The compromise of how Android and iOS 18 do themed icons

Posted by Matt Birchler
— 4 min read
The compromise of how Android and iOS 18 do themed icons

iOS 18 will add the ability for users to theme their home screen by setting all icons to a custom color tint. As someone who is familiar with the Android world as well, my natural reaction is to go, "ooh, how is this similar and different to how Android does it?" so I busted out the old Pixel 7 and took a look.


On Android, app developers need to submit their icons in a specific way to make them available for theming like this. If an app developer doesn't do this and just has an image file for an icon, then they won't get themed. What this ends up meaning is that icons that are set up for theming look great and those that are not stick out like a sore thumb.

The good news is that as far as I can tell, adoption of this is quite high, and even companies like Meta, which I've seen people suggest would never let their brand be changed, supports this and their icons look good.

So yeah, the highs are high and look good, but the lows are frustrating inconsistencies.

This tinting is a part of Material You, which actually themes much more of the system software than just icons, but we're focusing on home screens today.

iOS 18

iOS 18 takes a different approach, in that it will change every single icon for you, no matter what. This removes the case above where apps like Letterboxd and Readwise Reader don't support theming, but in my view, also makes it so that every icon looks pretty bad.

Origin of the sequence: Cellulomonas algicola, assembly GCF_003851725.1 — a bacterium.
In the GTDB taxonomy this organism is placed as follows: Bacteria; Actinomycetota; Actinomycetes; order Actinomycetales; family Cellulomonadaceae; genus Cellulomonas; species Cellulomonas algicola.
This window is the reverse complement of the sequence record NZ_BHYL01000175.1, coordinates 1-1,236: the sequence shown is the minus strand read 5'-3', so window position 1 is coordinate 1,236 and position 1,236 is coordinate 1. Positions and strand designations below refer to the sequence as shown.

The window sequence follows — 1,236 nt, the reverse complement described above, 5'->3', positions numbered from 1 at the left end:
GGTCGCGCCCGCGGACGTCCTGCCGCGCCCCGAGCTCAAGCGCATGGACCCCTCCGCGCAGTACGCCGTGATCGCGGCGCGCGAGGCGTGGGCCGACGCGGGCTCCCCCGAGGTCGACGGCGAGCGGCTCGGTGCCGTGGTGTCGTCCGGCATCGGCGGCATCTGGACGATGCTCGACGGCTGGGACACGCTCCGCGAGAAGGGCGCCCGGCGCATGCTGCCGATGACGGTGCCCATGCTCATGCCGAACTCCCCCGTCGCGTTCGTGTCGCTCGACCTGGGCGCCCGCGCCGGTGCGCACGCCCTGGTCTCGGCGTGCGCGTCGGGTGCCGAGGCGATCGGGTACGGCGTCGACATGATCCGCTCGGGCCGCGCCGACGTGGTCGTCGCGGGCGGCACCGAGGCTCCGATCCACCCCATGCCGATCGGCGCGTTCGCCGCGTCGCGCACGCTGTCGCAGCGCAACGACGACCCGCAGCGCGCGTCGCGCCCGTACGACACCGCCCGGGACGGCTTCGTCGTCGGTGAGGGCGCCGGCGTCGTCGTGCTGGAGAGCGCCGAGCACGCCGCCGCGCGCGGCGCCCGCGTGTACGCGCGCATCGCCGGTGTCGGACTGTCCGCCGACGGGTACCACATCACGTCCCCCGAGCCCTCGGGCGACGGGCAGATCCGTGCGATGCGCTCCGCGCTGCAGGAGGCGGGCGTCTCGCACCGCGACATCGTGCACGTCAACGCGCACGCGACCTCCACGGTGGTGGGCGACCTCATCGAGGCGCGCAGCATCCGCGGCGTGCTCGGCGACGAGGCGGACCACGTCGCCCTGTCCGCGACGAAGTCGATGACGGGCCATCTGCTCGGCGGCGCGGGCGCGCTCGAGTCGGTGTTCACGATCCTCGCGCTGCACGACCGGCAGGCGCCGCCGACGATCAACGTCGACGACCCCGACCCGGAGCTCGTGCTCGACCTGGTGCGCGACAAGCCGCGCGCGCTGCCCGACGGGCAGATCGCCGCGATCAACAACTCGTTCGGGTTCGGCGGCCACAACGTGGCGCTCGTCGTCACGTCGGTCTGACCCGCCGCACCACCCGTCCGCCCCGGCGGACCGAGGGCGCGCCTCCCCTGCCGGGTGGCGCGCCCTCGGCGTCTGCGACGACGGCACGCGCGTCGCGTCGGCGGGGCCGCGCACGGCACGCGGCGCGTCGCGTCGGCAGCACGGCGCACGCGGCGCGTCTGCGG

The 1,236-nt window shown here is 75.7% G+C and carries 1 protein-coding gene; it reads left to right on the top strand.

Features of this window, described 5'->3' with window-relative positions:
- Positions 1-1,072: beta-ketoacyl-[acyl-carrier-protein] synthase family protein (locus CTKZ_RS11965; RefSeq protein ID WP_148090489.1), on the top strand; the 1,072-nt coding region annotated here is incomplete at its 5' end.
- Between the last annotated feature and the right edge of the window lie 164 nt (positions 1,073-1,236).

Most of the icons are so low contrast and muddy looking that I don't think they look great. Apple is letting developers upload their icons in new formats to better take advantage of this feature, but honestly Apple's icons already do this and I don't think they look great either.

A big problem here for me is that tinting makes basically every icon background black. This kills the contrast for me and just gives me a look that I don't personally like.

Which is better?

Fanboys on both ends will hate this, but I think a combination of these approaches would be best. I do like that Apple's system enforces tinting across all apps. I'd love to live in a world where every app developer immediately supported a new icon format, but we don't live in that world, and we can see from the Android ecosystem that even years later, some devs will just never get around to it.

My beef with Apple's approach is just that I think it looks bad. I've seen some people on social media say that people like me just don't get it and that people want to customize their home screen to look what I think is ugly, but I think this argument pushes nuance out of the way in interest of implying, "Apple knows best, your opinion doesn't count." I don’t think that letting people set thing how they want is bad (I want to do this too), what I think is that these dark and dreary icons aren't what people are looking for. Just Google "aesthetic iphone" and see what comes up. Here's a collage of a few of the top image results I saw:

How many people were using black icons that look anything like what you can create in iOS 18 beta 1? I'm not seeing many, and my concern is that the current system mandates a specific style that will not resonate with many of the people this is theoretically made for.

What I'd love to see is Apple allow users to set a light or dark theme for their tinted icons. Then make it so that developers who adopt the new icon format get great icons that look more like what can be done on Android (Android supports a dark background option as well, for what it's worth), and then forcibly change the icons that still use PNG files for their icons. This would get us some consistency while also rewarding those developers who have upgraded to support theming more intentionally.

I'm hoping Apple iterates on this feature a decent amount between now and September when we expect iOS 18 to release to the public.